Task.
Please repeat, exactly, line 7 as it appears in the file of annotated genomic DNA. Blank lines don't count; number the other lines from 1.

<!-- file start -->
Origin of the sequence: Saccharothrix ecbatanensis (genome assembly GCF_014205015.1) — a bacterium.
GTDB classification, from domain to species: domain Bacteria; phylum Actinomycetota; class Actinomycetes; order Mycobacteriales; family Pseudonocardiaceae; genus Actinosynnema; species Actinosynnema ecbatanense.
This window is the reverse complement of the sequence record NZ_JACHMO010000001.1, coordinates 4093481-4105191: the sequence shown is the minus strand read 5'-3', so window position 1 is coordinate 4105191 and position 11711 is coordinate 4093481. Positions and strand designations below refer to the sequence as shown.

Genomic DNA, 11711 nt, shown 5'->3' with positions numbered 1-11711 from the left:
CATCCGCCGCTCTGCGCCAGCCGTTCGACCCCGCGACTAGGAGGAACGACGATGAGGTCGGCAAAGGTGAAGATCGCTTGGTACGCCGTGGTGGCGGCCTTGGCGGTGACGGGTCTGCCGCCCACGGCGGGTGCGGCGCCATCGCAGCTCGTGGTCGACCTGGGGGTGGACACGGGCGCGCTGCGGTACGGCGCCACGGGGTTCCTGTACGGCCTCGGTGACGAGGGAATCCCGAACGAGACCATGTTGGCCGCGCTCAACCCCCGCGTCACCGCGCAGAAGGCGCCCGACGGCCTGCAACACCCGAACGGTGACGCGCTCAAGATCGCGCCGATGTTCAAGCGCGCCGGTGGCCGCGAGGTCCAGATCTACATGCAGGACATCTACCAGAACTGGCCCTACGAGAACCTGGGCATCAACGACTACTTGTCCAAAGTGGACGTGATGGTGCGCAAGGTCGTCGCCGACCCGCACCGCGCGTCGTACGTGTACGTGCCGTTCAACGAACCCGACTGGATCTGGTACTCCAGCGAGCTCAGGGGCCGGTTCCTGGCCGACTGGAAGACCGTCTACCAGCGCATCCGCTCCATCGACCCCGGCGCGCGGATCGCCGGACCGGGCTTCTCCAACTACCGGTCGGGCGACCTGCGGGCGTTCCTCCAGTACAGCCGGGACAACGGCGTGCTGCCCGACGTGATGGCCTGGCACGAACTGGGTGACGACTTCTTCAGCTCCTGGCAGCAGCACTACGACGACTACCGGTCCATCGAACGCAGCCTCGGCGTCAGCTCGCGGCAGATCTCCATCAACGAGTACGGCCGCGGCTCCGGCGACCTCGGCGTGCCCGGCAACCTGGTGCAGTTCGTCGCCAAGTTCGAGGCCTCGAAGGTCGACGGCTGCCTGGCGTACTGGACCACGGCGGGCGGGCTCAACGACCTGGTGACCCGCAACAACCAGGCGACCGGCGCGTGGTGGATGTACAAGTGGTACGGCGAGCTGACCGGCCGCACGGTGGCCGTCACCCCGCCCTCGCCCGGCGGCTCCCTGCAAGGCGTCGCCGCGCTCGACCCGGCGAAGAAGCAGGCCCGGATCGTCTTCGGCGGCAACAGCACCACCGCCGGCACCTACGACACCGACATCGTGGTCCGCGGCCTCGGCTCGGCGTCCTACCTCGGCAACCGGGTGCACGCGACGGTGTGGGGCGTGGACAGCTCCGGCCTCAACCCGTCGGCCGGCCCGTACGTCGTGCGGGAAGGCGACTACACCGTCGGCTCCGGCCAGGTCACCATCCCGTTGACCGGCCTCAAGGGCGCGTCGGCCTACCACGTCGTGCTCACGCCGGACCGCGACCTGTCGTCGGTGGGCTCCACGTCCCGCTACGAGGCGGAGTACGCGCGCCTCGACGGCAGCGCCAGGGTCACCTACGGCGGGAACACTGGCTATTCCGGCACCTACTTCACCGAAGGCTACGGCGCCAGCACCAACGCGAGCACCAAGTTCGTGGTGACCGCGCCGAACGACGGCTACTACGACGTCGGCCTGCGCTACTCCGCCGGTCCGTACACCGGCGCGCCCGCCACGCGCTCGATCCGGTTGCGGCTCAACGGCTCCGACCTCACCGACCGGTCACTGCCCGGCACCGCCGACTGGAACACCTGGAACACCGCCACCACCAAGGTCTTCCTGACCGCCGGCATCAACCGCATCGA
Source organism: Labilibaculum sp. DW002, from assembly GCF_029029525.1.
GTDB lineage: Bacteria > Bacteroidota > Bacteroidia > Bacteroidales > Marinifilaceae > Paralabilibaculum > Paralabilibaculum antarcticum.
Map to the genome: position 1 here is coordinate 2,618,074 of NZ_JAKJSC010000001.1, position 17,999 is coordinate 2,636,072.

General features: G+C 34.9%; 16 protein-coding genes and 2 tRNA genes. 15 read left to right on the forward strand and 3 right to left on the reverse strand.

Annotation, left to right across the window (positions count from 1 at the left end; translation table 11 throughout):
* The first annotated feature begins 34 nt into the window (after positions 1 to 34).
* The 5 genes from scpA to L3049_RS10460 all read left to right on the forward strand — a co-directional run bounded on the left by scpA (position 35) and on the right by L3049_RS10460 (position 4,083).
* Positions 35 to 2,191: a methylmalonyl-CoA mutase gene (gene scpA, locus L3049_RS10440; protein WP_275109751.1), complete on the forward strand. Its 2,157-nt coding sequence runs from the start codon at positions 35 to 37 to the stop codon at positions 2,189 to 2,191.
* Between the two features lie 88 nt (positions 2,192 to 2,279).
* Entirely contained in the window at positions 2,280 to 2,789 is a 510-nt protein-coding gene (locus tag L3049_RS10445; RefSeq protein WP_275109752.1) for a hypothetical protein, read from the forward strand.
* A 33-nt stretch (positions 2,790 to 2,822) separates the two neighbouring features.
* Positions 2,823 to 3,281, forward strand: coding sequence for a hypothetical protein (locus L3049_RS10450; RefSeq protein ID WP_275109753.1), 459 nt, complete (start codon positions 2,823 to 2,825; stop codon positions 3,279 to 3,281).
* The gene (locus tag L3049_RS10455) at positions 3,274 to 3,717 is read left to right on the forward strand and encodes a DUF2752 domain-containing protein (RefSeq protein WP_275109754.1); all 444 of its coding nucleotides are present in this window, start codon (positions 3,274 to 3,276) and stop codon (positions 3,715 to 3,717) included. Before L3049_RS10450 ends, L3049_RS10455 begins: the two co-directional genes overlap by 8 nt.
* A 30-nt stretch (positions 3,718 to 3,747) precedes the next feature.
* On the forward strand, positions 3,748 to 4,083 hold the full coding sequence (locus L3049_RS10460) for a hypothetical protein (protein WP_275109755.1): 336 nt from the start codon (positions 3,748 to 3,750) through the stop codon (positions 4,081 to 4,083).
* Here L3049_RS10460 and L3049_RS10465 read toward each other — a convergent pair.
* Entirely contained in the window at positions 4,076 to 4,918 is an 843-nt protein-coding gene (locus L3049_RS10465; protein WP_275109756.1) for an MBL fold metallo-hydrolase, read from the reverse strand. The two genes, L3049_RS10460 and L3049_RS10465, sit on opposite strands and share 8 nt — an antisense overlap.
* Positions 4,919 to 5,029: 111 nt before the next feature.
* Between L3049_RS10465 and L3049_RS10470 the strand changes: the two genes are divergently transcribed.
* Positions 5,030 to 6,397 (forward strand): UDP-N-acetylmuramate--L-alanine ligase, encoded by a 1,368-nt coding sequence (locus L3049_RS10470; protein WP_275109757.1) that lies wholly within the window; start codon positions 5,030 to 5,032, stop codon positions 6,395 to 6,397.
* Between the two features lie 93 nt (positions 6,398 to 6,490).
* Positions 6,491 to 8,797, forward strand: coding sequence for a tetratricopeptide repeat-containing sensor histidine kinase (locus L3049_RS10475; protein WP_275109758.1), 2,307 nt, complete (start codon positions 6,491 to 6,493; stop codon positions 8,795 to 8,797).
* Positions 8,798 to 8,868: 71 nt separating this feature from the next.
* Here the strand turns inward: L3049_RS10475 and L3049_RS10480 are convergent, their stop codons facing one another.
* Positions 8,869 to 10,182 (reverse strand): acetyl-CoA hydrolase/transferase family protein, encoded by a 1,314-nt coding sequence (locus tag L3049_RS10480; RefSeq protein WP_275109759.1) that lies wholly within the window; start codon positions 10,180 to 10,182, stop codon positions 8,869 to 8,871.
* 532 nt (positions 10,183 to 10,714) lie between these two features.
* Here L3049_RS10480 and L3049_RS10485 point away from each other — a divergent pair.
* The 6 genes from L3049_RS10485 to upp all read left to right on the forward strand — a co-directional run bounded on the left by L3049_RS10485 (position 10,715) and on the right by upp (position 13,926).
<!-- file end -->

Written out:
GTDB lineage: Bacteria > Bacteroidota > Bacteroidia > Bacteroidales > Marinifilaceae > Paralabilibaculum > Paralabilibaculum antarcticum.